What Is the Abs Diet?


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At Verywell, we believe there is no one-size-fits-all approach to a healthy lifestyle. Successful eating plans need to be individualized and take the whole person into consideration. Prior to starting a new diet plan, consult with your healthcare provider or a registered dietitian, especially if you have an underlying health condition.

What Is the Abs Diet?

The Abs Diet is a diet and exercise plan that promises a flatter and stronger midsection in six weeks. According to the diet's creator, David Zinczenko, the former editorial director at Men's Health, stronger, flatter abdominals can help you to live longer, sleep better, prevent back pain, and even improve your sex life.

The diet requires you to eat six times each day and base food choices on certain nutrient-dense "power foods." You're allowed to deviate from the diet one day per week. A cornerstone of the plan is a 20-minute exercise program that followers should perform at least three times per week.

What Experts Say

"The Abs Diet requires frequent small meals, each with specified abs 'superfoods.' While experts agree these foods are nutritious and that weight loss may occur on this eating pattern, they also emphasize there are no revolutionary six-pack promoting features of these superfoods."
Chrissy Carroll, RD, MPH

The 7-Day Diet Plan

The Abs Diet calls for six meals throughout the day—three small meals and three snacks. Alternating between these meals will give you variety and satiety, keeping you eating about every two hours throughout the day. There are many ways to create a meal plan on the Abs Diet, and this is one example.

  • Day 1: Low-fat yogurt (breakfast); protein smoothie (snack); guacamole tuna salad with crackers (lunch); toast with nut butter (snack); baked salmon with asparagus (dinner); peanut butter with low-fat ice cream (snack)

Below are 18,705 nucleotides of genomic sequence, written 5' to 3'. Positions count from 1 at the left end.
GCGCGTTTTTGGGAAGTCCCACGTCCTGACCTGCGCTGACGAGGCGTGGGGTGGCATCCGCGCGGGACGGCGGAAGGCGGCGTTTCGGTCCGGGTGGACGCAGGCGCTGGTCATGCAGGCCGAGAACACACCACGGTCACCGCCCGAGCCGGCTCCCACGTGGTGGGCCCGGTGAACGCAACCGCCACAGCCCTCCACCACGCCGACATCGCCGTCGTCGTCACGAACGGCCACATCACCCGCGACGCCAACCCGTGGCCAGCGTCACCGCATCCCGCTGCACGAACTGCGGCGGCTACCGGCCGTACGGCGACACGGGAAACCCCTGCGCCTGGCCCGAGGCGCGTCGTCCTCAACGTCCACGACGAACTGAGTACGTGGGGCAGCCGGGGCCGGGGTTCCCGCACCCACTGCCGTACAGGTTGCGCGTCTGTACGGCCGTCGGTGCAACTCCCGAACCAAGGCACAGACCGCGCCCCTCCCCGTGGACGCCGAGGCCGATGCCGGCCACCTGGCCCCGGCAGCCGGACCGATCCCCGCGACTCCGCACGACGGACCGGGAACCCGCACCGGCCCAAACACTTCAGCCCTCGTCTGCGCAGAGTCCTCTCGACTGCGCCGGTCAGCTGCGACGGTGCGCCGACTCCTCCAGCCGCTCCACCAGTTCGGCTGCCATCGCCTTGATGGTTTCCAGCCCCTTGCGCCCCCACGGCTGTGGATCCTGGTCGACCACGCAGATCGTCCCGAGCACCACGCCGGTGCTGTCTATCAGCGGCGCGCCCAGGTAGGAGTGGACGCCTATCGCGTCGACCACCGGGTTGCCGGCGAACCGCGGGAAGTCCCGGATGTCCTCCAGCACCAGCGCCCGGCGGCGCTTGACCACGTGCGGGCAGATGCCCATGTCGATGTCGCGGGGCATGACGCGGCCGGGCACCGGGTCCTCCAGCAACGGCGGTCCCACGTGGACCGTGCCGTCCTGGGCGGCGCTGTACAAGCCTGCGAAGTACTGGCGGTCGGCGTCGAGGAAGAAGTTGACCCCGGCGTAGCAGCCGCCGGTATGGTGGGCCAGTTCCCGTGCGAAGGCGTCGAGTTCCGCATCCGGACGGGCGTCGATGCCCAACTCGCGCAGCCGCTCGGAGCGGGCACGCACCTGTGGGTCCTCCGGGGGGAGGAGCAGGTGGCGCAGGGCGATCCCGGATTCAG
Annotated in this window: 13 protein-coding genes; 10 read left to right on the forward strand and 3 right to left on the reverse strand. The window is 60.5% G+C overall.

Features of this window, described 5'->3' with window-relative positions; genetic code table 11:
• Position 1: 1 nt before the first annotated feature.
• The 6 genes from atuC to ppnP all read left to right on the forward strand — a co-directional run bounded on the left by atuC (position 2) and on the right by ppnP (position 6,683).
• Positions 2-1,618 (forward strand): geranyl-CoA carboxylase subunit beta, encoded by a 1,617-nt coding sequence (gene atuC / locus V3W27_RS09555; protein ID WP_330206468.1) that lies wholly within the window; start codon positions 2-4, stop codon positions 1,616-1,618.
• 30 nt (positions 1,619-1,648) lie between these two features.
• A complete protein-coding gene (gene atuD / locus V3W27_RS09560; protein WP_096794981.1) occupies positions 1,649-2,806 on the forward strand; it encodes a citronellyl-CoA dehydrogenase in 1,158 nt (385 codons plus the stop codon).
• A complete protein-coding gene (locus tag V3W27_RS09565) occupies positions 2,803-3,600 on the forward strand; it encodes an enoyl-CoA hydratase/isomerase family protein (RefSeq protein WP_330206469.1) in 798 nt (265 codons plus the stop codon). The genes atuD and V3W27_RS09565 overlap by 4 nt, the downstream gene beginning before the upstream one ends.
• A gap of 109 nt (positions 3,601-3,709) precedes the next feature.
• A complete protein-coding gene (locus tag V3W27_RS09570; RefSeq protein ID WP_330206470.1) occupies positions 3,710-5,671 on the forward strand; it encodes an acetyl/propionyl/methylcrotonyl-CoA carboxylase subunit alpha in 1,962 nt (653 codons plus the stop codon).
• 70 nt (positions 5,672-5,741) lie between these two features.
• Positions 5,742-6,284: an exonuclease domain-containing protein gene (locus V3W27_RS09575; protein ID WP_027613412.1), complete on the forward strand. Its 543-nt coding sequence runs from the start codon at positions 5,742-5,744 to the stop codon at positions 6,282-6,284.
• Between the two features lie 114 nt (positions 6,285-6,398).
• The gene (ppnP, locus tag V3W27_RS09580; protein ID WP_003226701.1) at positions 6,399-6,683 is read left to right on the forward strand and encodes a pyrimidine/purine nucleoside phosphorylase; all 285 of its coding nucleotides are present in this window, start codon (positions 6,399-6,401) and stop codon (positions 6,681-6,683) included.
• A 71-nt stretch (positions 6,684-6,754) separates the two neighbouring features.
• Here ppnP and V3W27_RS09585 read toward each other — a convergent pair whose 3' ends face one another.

• Day 2: Whole-grain cereal with milk (breakfast); half grapefruit (snack); open-faced sandwich with turkey breast and cheese (lunch); banana smoothie (snack); turkey meatballs with zucchini noodles (dinner); chocolate milk (snack)
  • Day 3: Eggs with turkey slices (breakfast); trail mix nuts (snack); veggie salad with grilled chicken (lunch); strawberry and protein smoothie (snack); loaded sweet potato (dinner); one serving of almonds (snack)
  • Day 4: Low-fat cottage cheese (breakfast); smoothie with fruit and peanut butter (snack); Mediterranean quinoa salad (lunch); hummus with vegetables (snack); chicken breast with sautéed kale (dinner); peanut butter with apple slices (snack)
  • Day 5: Whole-grain toast with peanut butter (breakfast); berries with almonds (snack); chickpea salad with tomatoes and onion (lunch); string cheese (snack); turkey and bean chili (dinner); low-fat ice cream (snack)
  • Day 6: Egg sandwich with ham (breakfast); veggies and guacamole (snack); leftover turkey and bean chili (lunch); deli slices with an apple (snack); steamed broccoli with fish (dinner); dark chocolate (snack)
  • Day 7: High-fiber cereal (breakfast); hard-boiled egg (snack); black bean and low-fat cheese wrap (lunch); steamed edamame (snack); brown rice bowl with chicken, spinach, bell peppers, and eggplant (dinner); dark chocolate-covered strawberries (snack)

What You Can Eat

The Abs Diet is promoted as a simple-to-follow plan because few foods are restricted, no calorie counting is required, and you eat frequently throughout the day. Also, there is no strict carbohydrate restriction.

The six-week plan encourages whole fruits and vegetables, lean protein sources, whole grains, healthy fats, and whey protein. Smoothies are also a cornerstone of the diet and can take the place of a meal or a snack.